The key reports of COP27 and the evidence of a worsening crisis


Madrid, 20 Nov. Record levels of greenhouse gases, extreme and continuous heat waves as well as loss of biodiversity are some of the data included in the reports presented these days at the COP27 climate summit in Egypt and that show the dimension of a global climate crisis that it gets worse.

Among the many reports presented in the last two weeks within the framework of said meeting, the following stand out:

– Global Carbon Budget 2022 alliance report, which includes several consortia of scientists from around the world; According to these data, greenhouse gas emissions are at record levels and it is expected that by the end of 2022 they will be 1% higher than a year ago, reaching pre-pandemic levels.

According to the scientists, the figures will hinder the goal of limiting the increase in temperatures to 1.5 degrees, compared to pre-industrial levels, which is the ceiling from which planetary damage could be irreversible.

It is expected that total greenhouse gas emissions by 2022 will be 40.6 billion tons, of which 36.6 billion correspond to CO2 from fossil fuels.

– Report of the World Meteorological Organization (WMO), according to which the last eight years are on track to be the warmest on record.

In 2022, extreme heat waves and devastating droughts and floods have affected millions of people, with losses in the billions, and the global average temperature this year is estimated to be about 1.15°C higher than the pre-industrial average.

– Report ’10 New Insights in Climate Science’ (10 new reflections in climate science), which presents the key ideas of the latest research on climate change this year.

The document, presented at COP27 by the international networks Future Earth, The Earth League and the World Climate Research Programme, breaks down the complex interactions between climate change and other risk factors, such as conflicts, pandemics, food crises and challenges underlying development.

– Report ‘Impossible Emissions: How emissions from the meat and dairy industries are heating up the planet’ produced by the Institute for Agriculture and Trade Policy (IATP) and the Changing Markets Foundation, which calls for more ambitious climate action to reduce carbon emissions. these sectors and calculates for the first time the methane footprint of 15 large companies, such as Nestlé or Danone.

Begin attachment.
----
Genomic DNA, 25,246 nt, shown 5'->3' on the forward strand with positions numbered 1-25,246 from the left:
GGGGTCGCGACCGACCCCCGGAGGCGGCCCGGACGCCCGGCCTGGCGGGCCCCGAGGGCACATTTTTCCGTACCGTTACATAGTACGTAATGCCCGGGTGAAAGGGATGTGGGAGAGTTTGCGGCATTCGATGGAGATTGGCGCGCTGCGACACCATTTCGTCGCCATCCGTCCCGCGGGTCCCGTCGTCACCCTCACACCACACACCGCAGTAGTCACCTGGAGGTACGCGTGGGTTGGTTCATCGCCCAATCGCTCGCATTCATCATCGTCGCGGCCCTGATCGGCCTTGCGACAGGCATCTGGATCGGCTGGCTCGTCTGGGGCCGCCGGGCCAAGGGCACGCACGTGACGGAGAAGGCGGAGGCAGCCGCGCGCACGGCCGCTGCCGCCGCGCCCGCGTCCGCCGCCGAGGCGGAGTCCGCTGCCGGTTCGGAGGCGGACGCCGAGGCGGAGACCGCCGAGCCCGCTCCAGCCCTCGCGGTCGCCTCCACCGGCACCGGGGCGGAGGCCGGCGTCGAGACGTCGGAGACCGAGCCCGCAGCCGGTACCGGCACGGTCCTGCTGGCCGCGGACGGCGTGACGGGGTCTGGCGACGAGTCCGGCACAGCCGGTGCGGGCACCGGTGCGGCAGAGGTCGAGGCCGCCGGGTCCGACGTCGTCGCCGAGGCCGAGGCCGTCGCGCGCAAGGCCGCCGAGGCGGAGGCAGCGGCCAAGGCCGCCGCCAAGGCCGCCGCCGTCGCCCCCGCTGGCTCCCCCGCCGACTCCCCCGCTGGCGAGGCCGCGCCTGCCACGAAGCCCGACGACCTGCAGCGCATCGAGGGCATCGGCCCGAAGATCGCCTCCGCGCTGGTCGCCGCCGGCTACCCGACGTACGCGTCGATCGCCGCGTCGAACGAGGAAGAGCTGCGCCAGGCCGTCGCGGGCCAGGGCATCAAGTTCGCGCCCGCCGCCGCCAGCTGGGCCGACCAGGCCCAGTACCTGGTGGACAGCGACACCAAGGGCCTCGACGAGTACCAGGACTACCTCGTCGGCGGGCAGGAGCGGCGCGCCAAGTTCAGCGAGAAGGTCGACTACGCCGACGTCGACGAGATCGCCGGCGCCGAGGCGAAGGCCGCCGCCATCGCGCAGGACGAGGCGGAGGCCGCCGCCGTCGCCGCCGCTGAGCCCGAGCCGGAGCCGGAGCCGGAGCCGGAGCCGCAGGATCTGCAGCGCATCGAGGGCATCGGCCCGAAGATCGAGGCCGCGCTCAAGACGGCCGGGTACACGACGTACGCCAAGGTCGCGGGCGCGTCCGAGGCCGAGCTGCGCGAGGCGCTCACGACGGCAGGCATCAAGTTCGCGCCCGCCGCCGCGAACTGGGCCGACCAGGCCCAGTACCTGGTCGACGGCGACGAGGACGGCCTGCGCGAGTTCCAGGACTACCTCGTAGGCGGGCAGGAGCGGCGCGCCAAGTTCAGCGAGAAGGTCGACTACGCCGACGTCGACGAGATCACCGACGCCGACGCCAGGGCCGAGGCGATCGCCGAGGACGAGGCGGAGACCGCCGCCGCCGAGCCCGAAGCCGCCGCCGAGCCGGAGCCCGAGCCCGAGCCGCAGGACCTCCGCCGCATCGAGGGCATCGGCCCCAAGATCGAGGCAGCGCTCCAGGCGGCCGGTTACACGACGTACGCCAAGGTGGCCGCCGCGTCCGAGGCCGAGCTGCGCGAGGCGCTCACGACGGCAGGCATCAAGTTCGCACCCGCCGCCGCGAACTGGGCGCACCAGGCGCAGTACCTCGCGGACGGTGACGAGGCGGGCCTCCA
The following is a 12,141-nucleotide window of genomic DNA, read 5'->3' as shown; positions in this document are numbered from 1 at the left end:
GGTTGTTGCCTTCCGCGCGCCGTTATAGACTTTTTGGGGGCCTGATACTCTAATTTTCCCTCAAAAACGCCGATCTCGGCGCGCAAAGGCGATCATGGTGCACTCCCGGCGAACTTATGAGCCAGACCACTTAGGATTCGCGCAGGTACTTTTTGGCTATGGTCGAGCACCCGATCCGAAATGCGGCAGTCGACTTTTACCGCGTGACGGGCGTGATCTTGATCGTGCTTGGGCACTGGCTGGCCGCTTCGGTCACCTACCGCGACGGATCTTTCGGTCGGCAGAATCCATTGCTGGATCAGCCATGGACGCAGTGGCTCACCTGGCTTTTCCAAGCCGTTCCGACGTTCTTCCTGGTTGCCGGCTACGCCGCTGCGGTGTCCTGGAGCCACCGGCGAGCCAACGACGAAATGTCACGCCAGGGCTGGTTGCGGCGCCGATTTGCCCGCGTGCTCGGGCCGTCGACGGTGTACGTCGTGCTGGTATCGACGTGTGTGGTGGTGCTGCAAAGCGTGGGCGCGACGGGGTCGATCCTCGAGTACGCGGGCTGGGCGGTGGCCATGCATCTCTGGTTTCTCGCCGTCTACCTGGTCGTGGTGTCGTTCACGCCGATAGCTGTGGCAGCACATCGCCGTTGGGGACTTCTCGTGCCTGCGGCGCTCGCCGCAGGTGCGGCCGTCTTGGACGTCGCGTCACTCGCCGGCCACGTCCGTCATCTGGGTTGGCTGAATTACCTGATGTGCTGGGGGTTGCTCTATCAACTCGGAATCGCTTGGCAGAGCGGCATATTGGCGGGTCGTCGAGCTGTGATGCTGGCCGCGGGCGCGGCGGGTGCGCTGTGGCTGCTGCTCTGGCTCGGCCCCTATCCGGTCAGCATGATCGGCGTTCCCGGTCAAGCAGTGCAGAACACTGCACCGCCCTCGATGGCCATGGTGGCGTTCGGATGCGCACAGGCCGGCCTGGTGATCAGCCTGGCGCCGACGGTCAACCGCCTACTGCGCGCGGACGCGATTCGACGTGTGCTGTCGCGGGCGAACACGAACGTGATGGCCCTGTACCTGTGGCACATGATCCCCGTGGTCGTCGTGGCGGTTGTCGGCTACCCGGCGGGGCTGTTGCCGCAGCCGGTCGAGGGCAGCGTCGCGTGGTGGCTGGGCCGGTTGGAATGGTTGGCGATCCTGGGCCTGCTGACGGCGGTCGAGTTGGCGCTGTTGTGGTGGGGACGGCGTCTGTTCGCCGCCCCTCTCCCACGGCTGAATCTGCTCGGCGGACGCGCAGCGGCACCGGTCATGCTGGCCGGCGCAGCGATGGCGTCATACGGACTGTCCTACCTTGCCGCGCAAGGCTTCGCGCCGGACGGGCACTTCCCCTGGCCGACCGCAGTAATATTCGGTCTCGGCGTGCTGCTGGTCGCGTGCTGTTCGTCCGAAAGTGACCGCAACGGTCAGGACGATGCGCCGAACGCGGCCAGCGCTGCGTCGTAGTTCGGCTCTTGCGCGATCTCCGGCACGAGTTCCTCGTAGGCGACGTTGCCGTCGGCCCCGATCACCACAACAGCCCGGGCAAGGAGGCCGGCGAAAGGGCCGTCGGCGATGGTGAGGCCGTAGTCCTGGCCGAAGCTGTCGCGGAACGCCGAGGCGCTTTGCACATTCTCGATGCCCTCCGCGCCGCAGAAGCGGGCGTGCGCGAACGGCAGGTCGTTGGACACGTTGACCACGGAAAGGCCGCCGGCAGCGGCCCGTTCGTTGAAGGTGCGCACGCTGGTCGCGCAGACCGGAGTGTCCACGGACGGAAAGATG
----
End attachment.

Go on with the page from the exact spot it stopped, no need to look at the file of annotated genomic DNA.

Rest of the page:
According to their data, the methane emissions of the companies included in the report are jointly responsible for 3.4% of global emissions of this gas from human activity.

– “Amazonía Viva” report from the environmental organization WWF, which reveals that, without urgent action, the tropical forest could reach a point of no return, which would directly affect the livelihoods of 47 million people and 511 groups of indigenous peoples, as well as 10% of the planet’s biodiversity.

Without the Amazon rainforest, environmental groups warn that the objective of limiting global warming to 1.5 degrees will not be met, since it stores between 367 and 733 gigatonnes of CO2 equivalent in its vegetation and soils, not to mention carbon stored for centuries in the area, which is being released by deforestation, fires and unsustainable activities.

– In the publication ‘We are failing Nature. How Europe is destroying life and biodiversity’, presented by Greenpeace, denounces “the hypocrisy of the EU in its leadership in the face of the environmental emergency” both in the protection of European nature, and in its role as a “greedy consumer” Worldwide.

For environmentalists, the destruction of the natural environment highlights the need for decision-makers to act in an “urgent, serious and tangible” way.

– Bloomberg New Energy Finance (BNEF) report on zero emission vehicles: among its conclusions, it is stated that annual sales of electric passenger vehicles are on track to reach 10.6 million units in 2022, an increase of more than 60% YoY (from 6.6 million in 2021) and more than triple the 3.1 million sold in 2020.

13.2% of the cars sold in the world in the first half of this year were electric, compared to 8.7% in 2021 and 4.3% in 2020, and the adoption of this type of mobility is expected to prevent the use of almost 1.7 million barrels of oil per day in 2022, compared to 1.5 million in 2021.

– A study by the UK-based Energy & Climate Intelligence Unit credits circumstances such as the war in Ukraine and the energy crisis for accelerating the pace of the green transition, particularly among the world’s big polluters such as China , India or the European Union (EU), with more ambitious goals in reducing their emissions than those initially programmed. EFE

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